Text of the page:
The Bath-area school board is considering joining a growing number of Maine school districts in pushing back high school start times in the name of improving student health.

The Regional School Unit 1 board started exploring the idea around the start of the coronavirus pandemic. It formed a committee that is proposing moving the start time at Morse High School from 7:40 a.m. to around 8:40 a.m.

“It’s pretty astounding how positively more sleep impacts students this age,” Assistant Superintendent Katie Joseph, who sits on the committee, told the board this week.

Joseph said the committee is gathering more information about how the proposal would affect teachers, athletics and out-of-district schools that RSU 1 students attend, among other aspects. The proposed new start time could change, and the committee could make a formal recommendation to the board as early as this school year, she said.

The American Academy of Pediatrics and U.S. Centers for Disease Control and Prevention recommend high schools start at 8:30 a.m. at the earliest. High schoolers need at least 8 hours of sleep, according to the CDC, which cites early school start times as a barrier.

“Not getting enough sleep is common among high school students and is associated with several health risks, including being overweight, drinking alcohol, smoking tobacco and using drugs, as well as poor academic performance,” the CDC says. “During puberty, adolescents become sleepy later at night and need to sleep later in the morning as a result in shifts in biological rhythms. … During the school week, school start times are the main reason students wake up when they do. The combination of late bedtimes and early school start times results in most adolescents not getting enough sleep.”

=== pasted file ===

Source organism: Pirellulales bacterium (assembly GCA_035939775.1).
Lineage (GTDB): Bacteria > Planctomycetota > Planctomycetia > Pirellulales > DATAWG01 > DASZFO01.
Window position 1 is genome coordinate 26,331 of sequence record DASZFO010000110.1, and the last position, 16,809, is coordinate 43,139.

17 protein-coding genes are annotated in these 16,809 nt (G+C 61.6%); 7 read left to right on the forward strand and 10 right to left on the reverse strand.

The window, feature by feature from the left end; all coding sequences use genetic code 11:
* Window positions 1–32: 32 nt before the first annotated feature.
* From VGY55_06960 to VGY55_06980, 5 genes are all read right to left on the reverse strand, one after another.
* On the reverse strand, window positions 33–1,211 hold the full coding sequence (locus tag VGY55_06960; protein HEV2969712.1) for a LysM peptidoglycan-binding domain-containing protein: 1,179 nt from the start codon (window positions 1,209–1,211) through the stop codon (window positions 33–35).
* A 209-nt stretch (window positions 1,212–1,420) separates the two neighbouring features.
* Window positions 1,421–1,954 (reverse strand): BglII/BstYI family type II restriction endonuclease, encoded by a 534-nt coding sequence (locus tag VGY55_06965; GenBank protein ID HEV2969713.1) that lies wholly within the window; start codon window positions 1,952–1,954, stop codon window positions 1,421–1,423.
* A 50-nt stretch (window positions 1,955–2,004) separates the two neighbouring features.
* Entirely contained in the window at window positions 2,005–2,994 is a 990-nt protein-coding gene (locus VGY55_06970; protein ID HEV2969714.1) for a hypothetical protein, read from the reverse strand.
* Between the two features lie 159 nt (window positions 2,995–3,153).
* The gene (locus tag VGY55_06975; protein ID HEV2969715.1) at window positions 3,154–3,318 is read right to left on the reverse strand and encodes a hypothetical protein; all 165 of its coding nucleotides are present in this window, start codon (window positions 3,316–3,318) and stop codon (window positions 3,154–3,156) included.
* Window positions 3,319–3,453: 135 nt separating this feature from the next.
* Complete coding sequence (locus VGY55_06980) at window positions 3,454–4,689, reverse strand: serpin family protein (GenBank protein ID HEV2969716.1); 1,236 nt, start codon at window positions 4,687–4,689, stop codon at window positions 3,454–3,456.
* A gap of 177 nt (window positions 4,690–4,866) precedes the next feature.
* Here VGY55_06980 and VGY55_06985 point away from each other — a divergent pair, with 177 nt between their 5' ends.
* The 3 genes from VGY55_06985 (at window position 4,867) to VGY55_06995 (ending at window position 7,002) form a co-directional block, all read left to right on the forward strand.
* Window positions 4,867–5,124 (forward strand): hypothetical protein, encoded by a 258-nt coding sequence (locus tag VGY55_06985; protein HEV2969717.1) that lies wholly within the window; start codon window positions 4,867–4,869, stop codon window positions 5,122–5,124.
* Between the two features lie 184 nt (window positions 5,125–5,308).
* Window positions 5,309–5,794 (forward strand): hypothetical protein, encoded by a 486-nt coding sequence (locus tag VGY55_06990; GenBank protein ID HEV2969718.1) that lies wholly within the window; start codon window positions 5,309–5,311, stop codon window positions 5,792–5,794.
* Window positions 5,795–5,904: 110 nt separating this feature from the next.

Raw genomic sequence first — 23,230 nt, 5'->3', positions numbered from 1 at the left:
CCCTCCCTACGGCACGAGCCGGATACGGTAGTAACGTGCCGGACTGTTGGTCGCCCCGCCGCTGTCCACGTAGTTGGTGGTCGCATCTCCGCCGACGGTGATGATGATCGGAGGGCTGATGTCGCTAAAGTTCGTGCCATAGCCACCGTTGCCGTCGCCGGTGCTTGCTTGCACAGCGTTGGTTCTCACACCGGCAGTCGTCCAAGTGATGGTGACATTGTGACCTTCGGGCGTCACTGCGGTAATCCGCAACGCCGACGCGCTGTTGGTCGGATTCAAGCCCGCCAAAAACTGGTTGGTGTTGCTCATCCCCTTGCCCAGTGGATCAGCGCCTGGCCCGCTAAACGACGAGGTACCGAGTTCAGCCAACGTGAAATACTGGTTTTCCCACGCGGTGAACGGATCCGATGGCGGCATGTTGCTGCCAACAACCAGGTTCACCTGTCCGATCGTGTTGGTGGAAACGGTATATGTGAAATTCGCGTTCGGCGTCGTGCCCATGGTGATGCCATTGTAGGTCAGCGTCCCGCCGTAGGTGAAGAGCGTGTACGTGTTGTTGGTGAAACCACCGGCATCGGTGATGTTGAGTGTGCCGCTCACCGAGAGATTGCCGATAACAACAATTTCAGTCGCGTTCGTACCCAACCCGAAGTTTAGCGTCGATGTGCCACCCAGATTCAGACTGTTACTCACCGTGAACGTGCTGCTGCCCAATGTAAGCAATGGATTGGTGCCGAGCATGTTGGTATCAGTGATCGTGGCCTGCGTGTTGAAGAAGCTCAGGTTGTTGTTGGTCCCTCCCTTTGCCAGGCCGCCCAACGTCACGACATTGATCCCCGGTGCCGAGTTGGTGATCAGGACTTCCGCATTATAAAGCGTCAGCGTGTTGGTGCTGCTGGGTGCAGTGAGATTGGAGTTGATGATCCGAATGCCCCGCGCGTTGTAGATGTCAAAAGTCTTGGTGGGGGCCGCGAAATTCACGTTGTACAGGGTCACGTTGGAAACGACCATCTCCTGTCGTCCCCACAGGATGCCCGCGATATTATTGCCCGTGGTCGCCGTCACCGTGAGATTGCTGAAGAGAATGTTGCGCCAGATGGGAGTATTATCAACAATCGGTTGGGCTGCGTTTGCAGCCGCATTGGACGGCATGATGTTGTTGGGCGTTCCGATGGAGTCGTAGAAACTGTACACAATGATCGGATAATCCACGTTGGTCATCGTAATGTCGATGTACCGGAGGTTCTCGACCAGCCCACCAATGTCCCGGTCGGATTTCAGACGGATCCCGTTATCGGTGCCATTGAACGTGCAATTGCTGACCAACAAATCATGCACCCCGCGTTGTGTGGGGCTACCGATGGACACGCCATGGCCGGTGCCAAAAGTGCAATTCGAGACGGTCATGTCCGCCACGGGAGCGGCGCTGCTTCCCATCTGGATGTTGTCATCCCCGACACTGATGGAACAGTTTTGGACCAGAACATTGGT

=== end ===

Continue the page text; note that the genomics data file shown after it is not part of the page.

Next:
The CDC reported about 80% of high schools across the country start earlier than 8:30 a.m. — though more and more school districts are switching to later start times.

California and Florida recently passed laws mandating an 8:30 a.m. start time for high schools. In Maine, high schools in Portland, South Portland, Biddeford, Saco, Old Orchard Beach, Yarmouth and Cumberland, among others, have switched to start times around 8:30 a.m. in recent years.

Some teachers’ groups oppose later start times, and the National Education Association teachers’ union has said they can have “ripple effects,” like complicating after-school activities, including outdoor sports that rely on the sun being out and disrupting the schedules of working parents.

Brunswick state Sen. Mattie Daughtry earlier this year sponsored a bill that would require Maine high schools to start no earlier than 8:30 a.m.

“Just like eating a balanced diet and staying active, getting enough sleep is vital for teens’ health and development,” Daughtry said in a statement at the time. “If we want to give our kids the best chance possible for success, we need to make sure school works for them. We’ve long known that school is about more than essays and textbooks. Let’s help our students learn to the best of their ability and potential, while also giving them tools for a healthy and successful life.”

Her bill stalled, but lawmakers approved forming a working group to study the issue. The group is comprised of members of the Maine Department of Education, school administrators, parents and teachers; they are expected to present their findings to the Legislature in February.

“Our committee would love if the state made this a mandate because it would make everything a lot easier,” Joseph said. “But everyone, when we discussed this, felt strongly we should move forward with our research and discussions to see where we got.”

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